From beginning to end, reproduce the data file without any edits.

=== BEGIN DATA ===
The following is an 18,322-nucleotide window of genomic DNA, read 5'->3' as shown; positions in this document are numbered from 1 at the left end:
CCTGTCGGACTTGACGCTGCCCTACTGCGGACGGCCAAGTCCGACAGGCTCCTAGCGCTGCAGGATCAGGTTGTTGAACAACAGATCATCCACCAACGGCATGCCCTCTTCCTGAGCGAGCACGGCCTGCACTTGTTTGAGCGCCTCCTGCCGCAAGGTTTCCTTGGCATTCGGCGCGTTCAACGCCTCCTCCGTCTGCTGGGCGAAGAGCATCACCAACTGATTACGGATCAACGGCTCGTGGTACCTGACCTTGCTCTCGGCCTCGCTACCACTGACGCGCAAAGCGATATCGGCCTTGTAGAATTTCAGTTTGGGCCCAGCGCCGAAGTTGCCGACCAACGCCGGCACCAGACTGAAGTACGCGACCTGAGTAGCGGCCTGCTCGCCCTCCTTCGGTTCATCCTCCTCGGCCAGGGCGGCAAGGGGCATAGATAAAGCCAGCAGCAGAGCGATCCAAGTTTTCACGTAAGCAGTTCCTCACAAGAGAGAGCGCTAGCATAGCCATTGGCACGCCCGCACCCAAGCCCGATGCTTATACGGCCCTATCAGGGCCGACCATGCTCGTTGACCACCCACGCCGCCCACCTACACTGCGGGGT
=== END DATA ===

The following is an 18,322-nucleotide window of genomic DNA, read 5'->3' as shown; positions in this document are numbered from 1 at the left end:
CCTGTCGGACTTGACGCTGCCCTACTGCGGACGGCCAAGTCCGACAGGCTCCTAGCGCTGCAGGATCAGGTTGTTGAACAACAGATCATCCACCAACGGCATGCCCTCTTCCTGAGCGAGCACGGCCTGCACTTGTTTGAGCGCCTCCTGCCGCAAGGTTTCCTTGGCATTCGGCGCGTTCAACGCCTCCTCCGTCTGCTGGGCGAAGAGCATCACCAACTGATTACGGATCAACGGCTCGTGGTACCTGACCTTGCTCTCGGCCTCGCTACCACTGACGCGCAAAGCGATATCGGCCTTGTAGAATTTCAGTTTGGGCCCAGCGCCGAAGTTGCCGACCAACGCCGGCACCAGACTGAAGTACGCGACCTGAGTAGCGGCCTGCTCGCCCTCCTTCGGTTCATCCTCCTCGGCCAGGGCGGCAAGGGGCATAGATAAAGCCAGCAGCAGAGCGATCCAAGTTTTCACGTAAGCAGTTCCTCACAAGAGAGAGCGCTAGCATAGCCATTGGCACGCCCGCACCCAAGCCCGATGCTTATACGGCCCTATCAGGGCCGACCATGCTCGTTGACCACCCACGCCGCCCACCTACACTGCGGGGT